La La Land
The moment that stands out to everyone from Damien Chazelle’s previous film, “Whiplash,” is when the abusive jazz teacher tells his student, “There are no two words in the English language more harmful than “good job”.” Mia and Sebastian, the main characters of his next film, “La La Land,” haven’t even been told that. Mia is an aspiring actress, who works at a coffee shop on the Warner Bros. lot, who can barely keep the casting director’s attention in an audition, while Sebastian is a jazz pianist who has the chops, but really wants to own a jazz club to share his love of the genre with others. As their lives seem to move parallel to one another throughout the first half of the film, they fall in love, but after a while, feel the pull all creative people do between passion and practicality. Which will win out, and will love follow suit?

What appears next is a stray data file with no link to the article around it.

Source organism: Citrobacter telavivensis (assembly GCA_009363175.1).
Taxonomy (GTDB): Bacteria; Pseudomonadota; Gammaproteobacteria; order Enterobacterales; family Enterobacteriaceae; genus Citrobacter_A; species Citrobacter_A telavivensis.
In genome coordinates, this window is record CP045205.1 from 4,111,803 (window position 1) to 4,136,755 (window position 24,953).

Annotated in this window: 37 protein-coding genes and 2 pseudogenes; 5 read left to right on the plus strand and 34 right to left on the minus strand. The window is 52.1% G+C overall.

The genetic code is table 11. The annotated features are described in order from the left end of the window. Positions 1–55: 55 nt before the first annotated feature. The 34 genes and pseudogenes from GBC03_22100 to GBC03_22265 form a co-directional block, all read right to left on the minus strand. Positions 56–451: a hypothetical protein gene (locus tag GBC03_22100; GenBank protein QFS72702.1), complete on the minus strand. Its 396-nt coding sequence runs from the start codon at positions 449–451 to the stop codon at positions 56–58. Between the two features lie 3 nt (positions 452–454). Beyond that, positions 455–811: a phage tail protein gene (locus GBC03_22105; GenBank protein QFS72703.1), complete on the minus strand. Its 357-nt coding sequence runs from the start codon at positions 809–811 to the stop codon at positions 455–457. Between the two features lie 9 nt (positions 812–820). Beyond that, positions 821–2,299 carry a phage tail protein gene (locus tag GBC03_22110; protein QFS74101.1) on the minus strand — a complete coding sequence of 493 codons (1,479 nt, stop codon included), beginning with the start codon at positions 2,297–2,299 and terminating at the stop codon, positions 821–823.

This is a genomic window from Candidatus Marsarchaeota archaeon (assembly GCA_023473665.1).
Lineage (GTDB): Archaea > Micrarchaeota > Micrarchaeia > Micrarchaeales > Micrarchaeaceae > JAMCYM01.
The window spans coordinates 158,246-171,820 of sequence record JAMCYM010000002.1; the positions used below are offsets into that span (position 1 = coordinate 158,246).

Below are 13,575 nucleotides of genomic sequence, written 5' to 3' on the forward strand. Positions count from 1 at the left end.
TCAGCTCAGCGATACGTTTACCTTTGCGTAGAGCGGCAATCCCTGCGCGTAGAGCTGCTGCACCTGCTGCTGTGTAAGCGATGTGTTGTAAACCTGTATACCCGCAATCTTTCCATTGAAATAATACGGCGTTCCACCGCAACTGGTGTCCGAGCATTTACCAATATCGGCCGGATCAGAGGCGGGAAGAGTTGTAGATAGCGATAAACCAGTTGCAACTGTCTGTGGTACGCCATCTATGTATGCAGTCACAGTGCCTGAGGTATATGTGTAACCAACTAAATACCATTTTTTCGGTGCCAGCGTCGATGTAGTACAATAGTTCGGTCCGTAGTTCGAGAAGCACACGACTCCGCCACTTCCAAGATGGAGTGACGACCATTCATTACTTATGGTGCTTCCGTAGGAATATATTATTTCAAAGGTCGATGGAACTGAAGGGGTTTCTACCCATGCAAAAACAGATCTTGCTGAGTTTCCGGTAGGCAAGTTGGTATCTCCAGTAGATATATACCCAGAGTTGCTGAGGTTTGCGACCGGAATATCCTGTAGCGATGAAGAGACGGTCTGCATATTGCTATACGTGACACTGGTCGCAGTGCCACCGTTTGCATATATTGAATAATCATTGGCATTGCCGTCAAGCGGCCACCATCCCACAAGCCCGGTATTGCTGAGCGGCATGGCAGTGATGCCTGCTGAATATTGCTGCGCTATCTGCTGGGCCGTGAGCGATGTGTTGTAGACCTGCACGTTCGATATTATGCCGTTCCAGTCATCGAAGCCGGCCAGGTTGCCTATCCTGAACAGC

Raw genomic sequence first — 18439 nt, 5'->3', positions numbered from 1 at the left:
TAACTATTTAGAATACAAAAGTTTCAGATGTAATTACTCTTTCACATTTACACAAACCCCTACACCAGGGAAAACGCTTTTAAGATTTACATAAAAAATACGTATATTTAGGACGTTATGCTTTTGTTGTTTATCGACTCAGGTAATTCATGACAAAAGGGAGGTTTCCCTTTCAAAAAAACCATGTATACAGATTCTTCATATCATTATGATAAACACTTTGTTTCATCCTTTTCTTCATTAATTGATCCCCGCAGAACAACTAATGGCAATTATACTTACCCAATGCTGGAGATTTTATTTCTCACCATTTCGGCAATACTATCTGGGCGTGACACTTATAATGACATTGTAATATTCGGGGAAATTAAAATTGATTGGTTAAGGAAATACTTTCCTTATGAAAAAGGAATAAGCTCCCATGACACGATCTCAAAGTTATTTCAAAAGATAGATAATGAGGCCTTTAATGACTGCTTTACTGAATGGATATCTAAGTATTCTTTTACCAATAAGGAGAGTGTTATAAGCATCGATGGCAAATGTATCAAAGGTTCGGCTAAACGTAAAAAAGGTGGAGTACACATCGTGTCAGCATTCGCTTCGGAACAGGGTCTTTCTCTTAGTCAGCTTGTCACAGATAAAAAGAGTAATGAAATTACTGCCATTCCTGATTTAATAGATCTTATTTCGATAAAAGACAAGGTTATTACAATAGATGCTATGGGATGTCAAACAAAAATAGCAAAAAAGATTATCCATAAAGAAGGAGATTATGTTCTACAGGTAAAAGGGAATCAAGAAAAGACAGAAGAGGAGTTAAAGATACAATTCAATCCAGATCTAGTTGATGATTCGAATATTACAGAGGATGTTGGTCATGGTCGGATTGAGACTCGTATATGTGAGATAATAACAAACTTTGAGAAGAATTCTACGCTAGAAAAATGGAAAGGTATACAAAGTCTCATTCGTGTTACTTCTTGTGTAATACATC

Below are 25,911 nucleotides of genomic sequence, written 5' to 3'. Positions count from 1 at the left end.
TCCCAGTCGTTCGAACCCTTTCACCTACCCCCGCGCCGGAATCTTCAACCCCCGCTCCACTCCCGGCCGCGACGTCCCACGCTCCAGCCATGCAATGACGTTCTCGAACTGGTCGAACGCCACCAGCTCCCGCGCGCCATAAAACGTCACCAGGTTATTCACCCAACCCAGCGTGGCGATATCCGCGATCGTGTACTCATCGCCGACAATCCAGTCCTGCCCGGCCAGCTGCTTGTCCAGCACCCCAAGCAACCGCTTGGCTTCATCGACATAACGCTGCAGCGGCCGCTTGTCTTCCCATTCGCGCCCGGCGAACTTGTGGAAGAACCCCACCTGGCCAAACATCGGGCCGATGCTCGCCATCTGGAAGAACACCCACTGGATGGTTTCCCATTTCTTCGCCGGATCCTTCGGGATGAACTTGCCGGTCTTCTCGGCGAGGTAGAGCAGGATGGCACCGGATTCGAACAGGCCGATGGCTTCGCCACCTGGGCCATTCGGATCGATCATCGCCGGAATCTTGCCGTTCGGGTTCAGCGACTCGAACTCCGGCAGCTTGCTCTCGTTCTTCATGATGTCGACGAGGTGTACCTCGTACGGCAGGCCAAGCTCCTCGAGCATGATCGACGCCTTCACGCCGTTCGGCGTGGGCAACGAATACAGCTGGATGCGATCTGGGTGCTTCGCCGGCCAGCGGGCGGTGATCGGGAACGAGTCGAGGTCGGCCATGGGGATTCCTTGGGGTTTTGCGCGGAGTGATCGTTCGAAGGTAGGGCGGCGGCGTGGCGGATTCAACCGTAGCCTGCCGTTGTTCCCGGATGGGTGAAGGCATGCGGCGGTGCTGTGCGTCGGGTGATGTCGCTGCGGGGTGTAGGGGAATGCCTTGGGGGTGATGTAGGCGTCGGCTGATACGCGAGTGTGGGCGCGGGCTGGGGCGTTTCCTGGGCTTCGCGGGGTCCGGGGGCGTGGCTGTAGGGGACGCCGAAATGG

Chazelle has a technical savvy that seems to trump everything in his films based on these two, but he understands how powerfully great music can change our view of a film. This is a pretty standard-issue Hollywood/Los Angeles story, told many times before, but it’s the way Chazelle develops the musical aspects of the film, and how they fit into the story of Mia (played beautifully by Emma Stone) and Sebastian (Ryan Gosling), that causes the film to become something akin to transcendent. Neither Stone nor Gosling are natural singers, so Chazelle’s warms them up slowly before giving them their big moments to shine. The culmination of that build up is the Oscar-nominated “City of Stars,” which is hardly a traditional love ballad for a musical, and is all the better for it. The jazz elements incorporated in the film keep this from being another Broadway-cloned musical, as is the fact that the songs sneak up on us and come organically out of the scenes and emotions felt. This is very much a musical, but it’s more of a love story with musical elements interspersed to accentuate the emotions of the scenes. The finest example of this, apart from “City of Stars,” is near the end when, after time apart, Sebastian has to get in touch with Mia for a surprise audition after her one-woman-show she has put on failed, and the time away from each other because of Sebastian’s obligations to a jazz hip-hop band put on by an old friend (John Legend) have strained things. He gets Mia to go on the audition, and it is a perfect situation for her to shine, and the song it turns into, “Audition (The Fools Who Dream),” hit me right in the gut. Over the past year or so, the struggle between passion and practicality that becomes the center of this film has been much on my mind, and Mia and Sebastian’s struggles with the issue, which builds to this scene unexpectedly, are the beating heart of this film. I think I had a hard time identifying with “Whiplash” because of the extreme place the teacher-student relationship went. I completely understand these characters, where they are coming from, and why they make the choices they do in this film. And the way Cazelle wraps up his endlessly wonderful film, with its emotional highs and lows, and soul-stirring music, is a surprising expression of the innermost thoughts both must be feeling when, five years after that audition, they catch each others’s eyes for the first time in a while. This is a tricky sort of film to get right. Chazelle makes it look easy, and doesn’t break a sweat, even when his actors are giving it their all in roles we aren’t used to seeing them in. All three make “La La Land” unmissable cinema, and an unforgettable experience.